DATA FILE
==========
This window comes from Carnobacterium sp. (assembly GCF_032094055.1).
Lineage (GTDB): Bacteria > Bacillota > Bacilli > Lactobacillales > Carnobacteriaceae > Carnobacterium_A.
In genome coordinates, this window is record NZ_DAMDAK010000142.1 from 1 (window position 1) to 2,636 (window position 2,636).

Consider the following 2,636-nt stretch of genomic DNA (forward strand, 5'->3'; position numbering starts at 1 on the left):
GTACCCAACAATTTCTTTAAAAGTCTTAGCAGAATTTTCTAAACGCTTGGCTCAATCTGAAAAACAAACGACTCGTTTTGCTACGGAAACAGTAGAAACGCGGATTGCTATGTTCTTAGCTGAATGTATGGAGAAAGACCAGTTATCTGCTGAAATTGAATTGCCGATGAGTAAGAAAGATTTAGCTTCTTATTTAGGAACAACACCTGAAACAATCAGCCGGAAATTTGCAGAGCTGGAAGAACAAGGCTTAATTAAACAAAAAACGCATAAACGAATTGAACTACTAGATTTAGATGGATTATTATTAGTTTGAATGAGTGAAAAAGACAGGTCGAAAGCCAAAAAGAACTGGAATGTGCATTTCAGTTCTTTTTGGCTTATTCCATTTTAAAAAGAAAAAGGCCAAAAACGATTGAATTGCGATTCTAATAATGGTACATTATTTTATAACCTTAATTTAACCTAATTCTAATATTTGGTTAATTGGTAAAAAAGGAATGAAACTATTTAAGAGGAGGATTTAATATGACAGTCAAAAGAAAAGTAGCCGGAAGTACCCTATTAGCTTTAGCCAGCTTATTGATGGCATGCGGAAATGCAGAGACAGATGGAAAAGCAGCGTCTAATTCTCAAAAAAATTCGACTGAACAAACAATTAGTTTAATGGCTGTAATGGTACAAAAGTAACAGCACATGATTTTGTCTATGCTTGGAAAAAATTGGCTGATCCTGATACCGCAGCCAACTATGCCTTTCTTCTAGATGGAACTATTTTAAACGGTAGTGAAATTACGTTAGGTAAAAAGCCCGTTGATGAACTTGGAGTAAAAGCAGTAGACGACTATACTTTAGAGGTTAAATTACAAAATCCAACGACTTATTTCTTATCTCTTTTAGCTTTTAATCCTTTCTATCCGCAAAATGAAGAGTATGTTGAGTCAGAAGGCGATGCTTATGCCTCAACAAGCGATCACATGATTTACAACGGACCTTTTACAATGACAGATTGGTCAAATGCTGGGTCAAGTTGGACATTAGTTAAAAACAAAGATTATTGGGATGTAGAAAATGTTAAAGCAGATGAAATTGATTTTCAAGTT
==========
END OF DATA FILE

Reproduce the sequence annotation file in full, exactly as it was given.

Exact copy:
This window comes from Carnobacterium sp. (assembly GCF_032094055.1).
Lineage (GTDB): Bacteria > Bacillota > Bacilli > Lactobacillales > Carnobacteriaceae > Carnobacterium_A.
In genome coordinates, this window is record NZ_DAMDAK010000142.1 from 1 (window position 1) to 2,636 (window position 2,636).

Consider the following 2,636-nt stretch of genomic DNA (forward strand, 5'->3'; position numbering starts at 1 on the left):
GTACCCAACAATTTCTTTAAAAGTCTTAGCAGAATTTTCTAAACGCTTGGCTCAATCTGAAAAACAAACGACTCGTTTTGCTACGGAAACAGTAGAAACGCGGATTGCTATGTTCTTAGCTGAATGTATGGAGAAAGACCAGTTATCTGCTGAAATTGAATTGCCGATGAGTAAGAAAGATTTAGCTTCTTATTTAGGAACAACACCTGAAACAATCAGCCGGAAATTTGCAGAGCTGGAAGAACAAGGCTTAATTAAACAAAAAACGCATAAACGAATTGAACTACTAGATTTAGATGGATTATTATTAGTTTGAATGAGTGAAAAAGACAGGTCGAAAGCCAAAAAGAACTGGAATGTGCATTTCAGTTCTTTTTGGCTTATTCCATTTTAAAAAGAAAAAGGCCAAAAACGATTGAATTGCGATTCTAATAATGGTACATTATTTTATAACCTTAATTTAACCTAATTCTAATATTTGGTTAATTGGTAAAAAAGGAATGAAACTATTTAAGAGGAGGATTTAATATGACAGTCAAAAGAAAAGTAGCCGGAAGTACCCTATTAGCTTTAGCCAGCTTATTGATGGCATGCGGAAATGCAGAGACAGATGGAAAAGCAGCGTCTAATTCTCAAAAAAATTCGACTGAACAAACAATTAGTTTAATGGCTGTAATGGTACAAAAGTAACAGCACATGATTTTGTCTATGCTTGGAAAAAATTGGCTGATCCTGATACCGCAGCCAACTATGCCTTTCTTCTAGATGGAACTATTTTAAACGGTAGTGAAATTACGTTAGGTAAAAAGCCCGTTGATGAACTTGGAGTAAAAGCAGTAGACGACTATACTTTAGAGGTTAAATTACAAAATCCAACGACTTATTTCTTATCTCTTTTAGCTTTTAATCCTTTCTATCCGCAAAATGAAGAGTATGTTGAGTCAGAAGGCGATGCTTATGCCTCAACAAGCGATCACATGATTTACAACGGACCTTTTACAATGACAGATTGGTCAAATGCTGGGTCAAGTTGGACATTAGTTAAAAACAAAGATTATTGGGATGTAGAAAATGTTAAAGCAGATGAAATTGATTTTCAAGTT